Nigeria's Boko Haram problem
Nigeria's Boko Haram problemNigerian police gear up to reduce growing security risks of Boko Haram after a recent wave of bombings and attacks.
In response to an August car bombing at the UN headquarters in Abuja, security and civic defence forces have been cracking down on vehicles suspected of criminal activity. Code named “Operation Velvet” the programme is designed to clamp down on bombings in the city carried out by armed groups like Boko Haram.
Boko Haram, an Islamist group based in Maiduguri, Nigeria, took responsibility for the Aug. 26 UN headquarters bombing in Abuja. The blast killed at least 23 people and was the first attack by the group on an international organisation. Boko Haram also claimed responsibility for an attack on Abuja’s police headquarters in June this year.
Boko Haram leader Mohammed Yusuf started the group in 2002 to address the growing concern of some Muslims families that Western thought, dress and politics negatively impacted Nigerian society. He built a school and mosque in Maiduguri serving those who believe in a stricter interpretation of the Koran.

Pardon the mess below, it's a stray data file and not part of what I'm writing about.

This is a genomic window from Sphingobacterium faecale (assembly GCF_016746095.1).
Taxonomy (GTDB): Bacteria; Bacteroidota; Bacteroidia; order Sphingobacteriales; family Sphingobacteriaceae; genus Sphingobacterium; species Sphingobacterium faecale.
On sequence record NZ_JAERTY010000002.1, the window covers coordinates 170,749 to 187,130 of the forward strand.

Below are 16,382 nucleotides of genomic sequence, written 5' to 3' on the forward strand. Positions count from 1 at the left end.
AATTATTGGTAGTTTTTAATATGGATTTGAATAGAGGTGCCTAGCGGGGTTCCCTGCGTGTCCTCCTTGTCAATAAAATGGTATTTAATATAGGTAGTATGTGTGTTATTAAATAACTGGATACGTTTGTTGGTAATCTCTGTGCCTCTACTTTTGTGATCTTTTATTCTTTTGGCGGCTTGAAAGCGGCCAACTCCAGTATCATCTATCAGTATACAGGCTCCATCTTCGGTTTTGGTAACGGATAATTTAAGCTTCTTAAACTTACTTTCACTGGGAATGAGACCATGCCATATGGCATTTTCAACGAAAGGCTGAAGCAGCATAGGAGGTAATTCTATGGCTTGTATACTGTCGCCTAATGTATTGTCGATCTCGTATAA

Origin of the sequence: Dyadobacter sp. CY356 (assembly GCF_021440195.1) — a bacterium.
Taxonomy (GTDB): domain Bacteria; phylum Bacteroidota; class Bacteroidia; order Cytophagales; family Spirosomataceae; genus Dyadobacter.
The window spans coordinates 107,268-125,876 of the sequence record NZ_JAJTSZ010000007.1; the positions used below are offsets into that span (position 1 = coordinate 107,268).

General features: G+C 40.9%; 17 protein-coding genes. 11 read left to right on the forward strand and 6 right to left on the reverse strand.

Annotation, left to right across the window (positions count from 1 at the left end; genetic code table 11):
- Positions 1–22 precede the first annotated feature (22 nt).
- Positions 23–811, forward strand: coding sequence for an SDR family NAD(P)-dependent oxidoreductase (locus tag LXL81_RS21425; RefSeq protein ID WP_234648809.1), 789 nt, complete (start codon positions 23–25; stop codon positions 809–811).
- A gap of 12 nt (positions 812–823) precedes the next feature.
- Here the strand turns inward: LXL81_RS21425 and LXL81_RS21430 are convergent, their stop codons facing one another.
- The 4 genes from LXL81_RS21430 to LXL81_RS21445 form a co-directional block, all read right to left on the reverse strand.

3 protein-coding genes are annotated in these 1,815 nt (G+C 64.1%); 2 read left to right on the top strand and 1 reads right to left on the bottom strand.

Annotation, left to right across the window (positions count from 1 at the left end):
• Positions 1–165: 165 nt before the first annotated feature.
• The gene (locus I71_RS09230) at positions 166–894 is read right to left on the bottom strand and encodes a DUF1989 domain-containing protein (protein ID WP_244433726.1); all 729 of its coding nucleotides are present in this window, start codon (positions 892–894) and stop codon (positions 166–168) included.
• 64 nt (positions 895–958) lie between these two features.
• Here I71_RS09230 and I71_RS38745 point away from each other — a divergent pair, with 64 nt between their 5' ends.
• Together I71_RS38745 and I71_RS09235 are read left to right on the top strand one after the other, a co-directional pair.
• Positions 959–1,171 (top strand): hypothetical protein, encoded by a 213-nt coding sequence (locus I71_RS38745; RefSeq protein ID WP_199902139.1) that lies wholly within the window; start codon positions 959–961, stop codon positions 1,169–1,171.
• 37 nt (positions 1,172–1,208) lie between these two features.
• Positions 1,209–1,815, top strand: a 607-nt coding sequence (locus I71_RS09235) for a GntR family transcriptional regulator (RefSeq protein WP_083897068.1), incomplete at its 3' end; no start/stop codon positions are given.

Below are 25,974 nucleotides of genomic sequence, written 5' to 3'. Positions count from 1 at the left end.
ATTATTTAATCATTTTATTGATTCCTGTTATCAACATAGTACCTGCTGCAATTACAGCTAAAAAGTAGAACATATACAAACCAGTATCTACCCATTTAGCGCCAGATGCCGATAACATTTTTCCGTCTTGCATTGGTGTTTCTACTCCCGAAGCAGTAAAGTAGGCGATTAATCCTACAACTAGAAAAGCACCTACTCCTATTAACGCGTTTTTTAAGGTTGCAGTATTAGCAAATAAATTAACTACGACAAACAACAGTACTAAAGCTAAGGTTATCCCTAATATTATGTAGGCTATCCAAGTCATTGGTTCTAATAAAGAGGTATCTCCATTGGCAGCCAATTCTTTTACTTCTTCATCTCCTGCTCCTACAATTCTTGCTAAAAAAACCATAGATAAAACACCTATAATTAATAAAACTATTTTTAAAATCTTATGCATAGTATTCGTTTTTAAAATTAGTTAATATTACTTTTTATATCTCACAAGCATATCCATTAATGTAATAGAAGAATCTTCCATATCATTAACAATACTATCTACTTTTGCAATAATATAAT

In July 2009, 800 people were killed in a wave of Boko Haram violence occurring in several Nigerian states. Days later, Yusuf was captured by the authorities and died in police custody.
Boko Haram followers consider Nigerian leaders to be unfaithful Muslims and not qualified to govern.
Jama'atu Ahlis Sunna Lidda'awati wal-Jihad, the group’s official name, translates from Arabic to, “People Committed to the Propagation of the Prophet's Teachings and Jihad".
Since the UN bombing, President Goodluck Jonathan has assured citizens and international diplomats that they are safe, though doubts of his ability to reduce Boko Haram’s risk remain.
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